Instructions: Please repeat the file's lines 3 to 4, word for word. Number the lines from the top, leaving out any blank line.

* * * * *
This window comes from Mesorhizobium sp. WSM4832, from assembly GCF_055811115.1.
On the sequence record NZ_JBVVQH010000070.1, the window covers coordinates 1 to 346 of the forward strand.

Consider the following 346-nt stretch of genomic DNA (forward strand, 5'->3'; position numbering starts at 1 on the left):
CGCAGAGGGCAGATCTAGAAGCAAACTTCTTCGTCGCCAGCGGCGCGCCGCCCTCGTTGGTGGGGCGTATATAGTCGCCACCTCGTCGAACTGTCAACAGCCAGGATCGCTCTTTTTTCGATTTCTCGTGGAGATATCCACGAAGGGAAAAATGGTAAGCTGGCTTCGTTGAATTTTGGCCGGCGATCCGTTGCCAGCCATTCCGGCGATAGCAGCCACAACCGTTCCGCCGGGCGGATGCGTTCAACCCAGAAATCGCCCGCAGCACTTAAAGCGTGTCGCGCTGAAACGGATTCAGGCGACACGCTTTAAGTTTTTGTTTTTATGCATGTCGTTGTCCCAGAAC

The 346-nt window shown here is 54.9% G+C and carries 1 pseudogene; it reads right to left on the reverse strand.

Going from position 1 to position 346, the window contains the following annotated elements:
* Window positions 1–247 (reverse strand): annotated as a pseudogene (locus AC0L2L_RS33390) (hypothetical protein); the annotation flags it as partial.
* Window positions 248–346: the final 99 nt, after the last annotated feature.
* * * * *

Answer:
Consider the following 346-nt stretch of genomic DNA (forward strand, 5'->3'; position numbering starts at 1 on the left):
CGCAGAGGGCAGATCTAGAAGCAAACTTCTTCGTCGCCAGCGGCGCGCCGCCCTCGTTGGTGGGGCGTATATAGTCGCCACCTCGTCGAACTGTCAACAGCCAGGATCGCTCTTTTTTCGATTTCTCGTGGAGATATCCACGAAGGGAAAAATGGTAAGCTGGCTTCGTTGAATTTTGGCCGGCGATCCGTTGCCAGCCATTCCGGCGATAGCAGCCACAACCGTTCCGCCGGGCGGATGCGTTCAACCCAGAAATCGCCCGCAGCACTTAAAGCGTGTCGCGCTGAAACGGATTCAGGCGACACGCTTTAAGTTTTTGTTTTTATGCATGTCGTTGTCCCAGAAC